When appraising an investment, it’s necessary to find the right valuation method do apply based on the internal and external conditions. This paper will focus on the differences and similarities when using the economic profit (EP) or the discounted cash flow (DCF) method when appraising an investment. When applied correctly, both valuation methods yield the same result; however, each model has certain benefits in practice. The DCF method uses future cash flows projections and discounts them with a suitable rate in order to calculate the present value of the investment. The economic profit input is less than DCF valuation. The metric needs data extracted from income statement and balance sheet to calculate the surplus value between NOPAT and capital cost rate. Given that the two methods yield identical results and have different but complementary benefits, we recommend creating both DCF and economic-profit models when valuing an investment. 2 Introduction
When an investment is appraised, it is necessary to find suitable valuation methods to apply based on the company’s internal and external conditions. There are many different valuation approaches. However all those valuation methods can be categorized into 4 types based on the sources of input and valuation process. Figure 1 shows the list of the four main valuation approaches and different models involved in each approach (B. Steens 2013, sheet page 79).Figure: 1 Among the many ways to value an investment, the next chapter focuses particularly on two, DCF and discounted economic profit. When applied correctly, both valuation methods yield the same results; however, each model has certain benefits in practice. DCF remains a favourite of practitioners and academics because it relies solely on the flow of cash in and out of the company, rather than on accounting-based earnings. The discounted economic-profit valuation model is gaining in popularity because of its close link to economic theory and competitive strategy. Economic profit highlights whether a company is earning its cost of capital and how its financial performance is expected to change over time. 3 Valuation Techniques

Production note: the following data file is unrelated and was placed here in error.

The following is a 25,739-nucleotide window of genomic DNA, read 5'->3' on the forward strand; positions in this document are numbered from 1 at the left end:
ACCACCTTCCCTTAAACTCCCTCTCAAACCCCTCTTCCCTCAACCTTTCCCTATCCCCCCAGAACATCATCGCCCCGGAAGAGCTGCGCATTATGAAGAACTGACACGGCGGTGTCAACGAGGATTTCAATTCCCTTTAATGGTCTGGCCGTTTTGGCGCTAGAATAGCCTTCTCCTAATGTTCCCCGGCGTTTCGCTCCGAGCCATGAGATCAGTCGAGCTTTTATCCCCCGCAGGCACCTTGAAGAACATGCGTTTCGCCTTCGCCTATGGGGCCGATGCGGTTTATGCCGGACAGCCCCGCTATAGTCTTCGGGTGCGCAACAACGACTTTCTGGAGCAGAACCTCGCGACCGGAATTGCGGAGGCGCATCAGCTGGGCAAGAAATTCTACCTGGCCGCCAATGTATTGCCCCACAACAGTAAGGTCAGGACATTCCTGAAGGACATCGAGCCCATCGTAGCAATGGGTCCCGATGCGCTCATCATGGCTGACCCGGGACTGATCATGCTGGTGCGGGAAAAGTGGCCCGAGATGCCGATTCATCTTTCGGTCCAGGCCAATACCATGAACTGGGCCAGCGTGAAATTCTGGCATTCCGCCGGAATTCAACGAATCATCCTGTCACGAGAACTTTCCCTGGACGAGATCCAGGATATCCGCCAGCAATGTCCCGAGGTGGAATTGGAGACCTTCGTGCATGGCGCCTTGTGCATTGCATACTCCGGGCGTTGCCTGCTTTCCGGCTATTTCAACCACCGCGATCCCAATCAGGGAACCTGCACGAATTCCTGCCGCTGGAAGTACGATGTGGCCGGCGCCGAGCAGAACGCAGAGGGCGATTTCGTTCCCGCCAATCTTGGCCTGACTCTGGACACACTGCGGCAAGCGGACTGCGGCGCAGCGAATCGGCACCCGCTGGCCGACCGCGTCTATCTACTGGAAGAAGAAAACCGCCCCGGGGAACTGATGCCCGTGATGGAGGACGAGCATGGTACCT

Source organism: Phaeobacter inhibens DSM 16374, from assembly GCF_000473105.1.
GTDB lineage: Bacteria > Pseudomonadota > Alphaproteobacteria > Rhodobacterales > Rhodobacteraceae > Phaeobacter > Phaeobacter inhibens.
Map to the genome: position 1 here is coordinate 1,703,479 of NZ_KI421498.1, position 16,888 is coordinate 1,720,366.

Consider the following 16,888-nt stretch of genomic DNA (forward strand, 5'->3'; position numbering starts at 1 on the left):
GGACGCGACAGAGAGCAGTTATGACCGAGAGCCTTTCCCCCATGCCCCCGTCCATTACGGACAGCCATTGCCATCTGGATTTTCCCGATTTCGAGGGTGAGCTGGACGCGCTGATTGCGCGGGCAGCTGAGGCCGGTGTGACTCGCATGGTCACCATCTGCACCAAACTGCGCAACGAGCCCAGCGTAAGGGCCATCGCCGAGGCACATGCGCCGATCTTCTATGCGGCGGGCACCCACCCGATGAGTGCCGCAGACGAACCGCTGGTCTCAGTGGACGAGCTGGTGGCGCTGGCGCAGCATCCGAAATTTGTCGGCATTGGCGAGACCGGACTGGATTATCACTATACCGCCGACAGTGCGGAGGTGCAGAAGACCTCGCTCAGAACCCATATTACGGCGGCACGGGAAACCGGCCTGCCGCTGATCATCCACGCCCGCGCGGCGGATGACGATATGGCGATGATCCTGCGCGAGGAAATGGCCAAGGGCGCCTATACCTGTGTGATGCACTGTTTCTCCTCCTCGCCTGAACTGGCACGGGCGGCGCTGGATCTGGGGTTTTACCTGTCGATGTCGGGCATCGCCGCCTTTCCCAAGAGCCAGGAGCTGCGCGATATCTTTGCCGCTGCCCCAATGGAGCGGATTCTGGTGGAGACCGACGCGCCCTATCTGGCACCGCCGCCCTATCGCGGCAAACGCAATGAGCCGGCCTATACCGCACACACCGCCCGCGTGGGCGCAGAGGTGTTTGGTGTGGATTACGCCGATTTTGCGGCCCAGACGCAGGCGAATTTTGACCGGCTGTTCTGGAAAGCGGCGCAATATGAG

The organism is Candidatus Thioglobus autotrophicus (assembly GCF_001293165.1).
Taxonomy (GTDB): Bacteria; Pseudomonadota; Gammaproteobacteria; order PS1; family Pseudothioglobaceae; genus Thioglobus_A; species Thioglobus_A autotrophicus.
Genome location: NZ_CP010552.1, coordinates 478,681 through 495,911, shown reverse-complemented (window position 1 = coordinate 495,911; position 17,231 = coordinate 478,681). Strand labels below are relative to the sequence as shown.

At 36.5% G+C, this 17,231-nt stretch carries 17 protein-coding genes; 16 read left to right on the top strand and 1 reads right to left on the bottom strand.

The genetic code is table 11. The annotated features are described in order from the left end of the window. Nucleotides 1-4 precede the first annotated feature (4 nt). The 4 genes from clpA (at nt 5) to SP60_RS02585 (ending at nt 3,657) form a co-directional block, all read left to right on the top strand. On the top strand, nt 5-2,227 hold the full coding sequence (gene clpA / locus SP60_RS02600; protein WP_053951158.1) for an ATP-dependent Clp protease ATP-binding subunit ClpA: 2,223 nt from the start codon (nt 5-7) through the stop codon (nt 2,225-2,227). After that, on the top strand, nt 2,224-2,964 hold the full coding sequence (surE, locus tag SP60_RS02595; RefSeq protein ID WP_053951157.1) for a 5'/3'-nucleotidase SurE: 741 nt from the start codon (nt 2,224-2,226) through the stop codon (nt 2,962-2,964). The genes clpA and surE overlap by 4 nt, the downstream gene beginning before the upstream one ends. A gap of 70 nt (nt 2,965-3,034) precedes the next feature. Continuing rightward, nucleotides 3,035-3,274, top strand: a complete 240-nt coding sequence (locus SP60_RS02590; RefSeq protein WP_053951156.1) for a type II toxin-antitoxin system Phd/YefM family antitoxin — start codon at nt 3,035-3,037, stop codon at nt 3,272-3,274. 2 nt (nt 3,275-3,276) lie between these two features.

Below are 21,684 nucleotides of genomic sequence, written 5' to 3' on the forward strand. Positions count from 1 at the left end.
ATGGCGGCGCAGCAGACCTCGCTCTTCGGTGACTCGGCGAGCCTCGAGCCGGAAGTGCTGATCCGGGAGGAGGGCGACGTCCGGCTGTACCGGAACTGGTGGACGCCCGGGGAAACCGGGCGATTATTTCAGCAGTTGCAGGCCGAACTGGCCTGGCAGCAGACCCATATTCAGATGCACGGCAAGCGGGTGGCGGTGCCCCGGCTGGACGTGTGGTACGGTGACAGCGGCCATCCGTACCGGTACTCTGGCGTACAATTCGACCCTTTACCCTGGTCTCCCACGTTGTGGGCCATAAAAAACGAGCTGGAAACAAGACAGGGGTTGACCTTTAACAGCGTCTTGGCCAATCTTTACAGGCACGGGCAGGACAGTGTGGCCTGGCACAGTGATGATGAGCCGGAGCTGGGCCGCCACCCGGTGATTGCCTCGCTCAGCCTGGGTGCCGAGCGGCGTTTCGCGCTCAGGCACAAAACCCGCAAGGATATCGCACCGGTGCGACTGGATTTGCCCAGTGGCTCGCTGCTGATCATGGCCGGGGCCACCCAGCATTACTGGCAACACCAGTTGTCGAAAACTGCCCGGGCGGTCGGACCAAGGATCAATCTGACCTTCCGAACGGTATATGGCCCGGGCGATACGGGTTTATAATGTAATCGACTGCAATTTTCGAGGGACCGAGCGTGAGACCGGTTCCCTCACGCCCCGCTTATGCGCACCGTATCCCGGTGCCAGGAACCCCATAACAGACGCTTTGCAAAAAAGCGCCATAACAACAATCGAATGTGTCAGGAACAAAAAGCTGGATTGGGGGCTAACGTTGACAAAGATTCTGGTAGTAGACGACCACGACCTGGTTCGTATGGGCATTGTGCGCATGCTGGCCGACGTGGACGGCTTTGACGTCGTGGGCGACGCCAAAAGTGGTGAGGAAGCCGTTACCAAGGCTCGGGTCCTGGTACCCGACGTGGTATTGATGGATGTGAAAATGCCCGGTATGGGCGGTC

The basis for the valuation principles starts with a couple of assumptions. Firstly, a company should separate its non-operating assets and operating assets. Operating assets are fundamentally the principal sources of a company‘s cash flows. The valuation of operating assets applies two different fundamental concepts: a liquidation assumption and a going concern assumption. Most of the analyses, value a business as a going concern1. Normally, the use of valuation models in investment decisions is also based upon the assumption that markets are inefficient.2 In an efficient market, the market price equals the company value and the purpose of a valuation model is the only justification of this value. No investor can use any technical analysis to beat the market. There are a couple of things to keep in mind regarding the similarities and differences between economic profit valuation and free cash flow valuation. EP and DCF valuation models must produce the same intrinsic value of the firm and its common stock. However EP valuation provides managers and investors with a direct measure of how the firm creates or destroys shareholder value as reflected in NPV. The second observation pertains to the capital charge on invested capital. Specifically, in the economic profit approach to securities valuation an explicit charge on the beginning of year capital is assessed each year and deducted from NOPAT. In contrast, in a free cash flow model, the present value of the capital charge on the firm’s periodic investment is implicitly recognized in the year that the capital expenditure is incurred. In 3.1 and 3.2 we will further describe the DCF and EP methods, also weighing the advantages and disadvantages...
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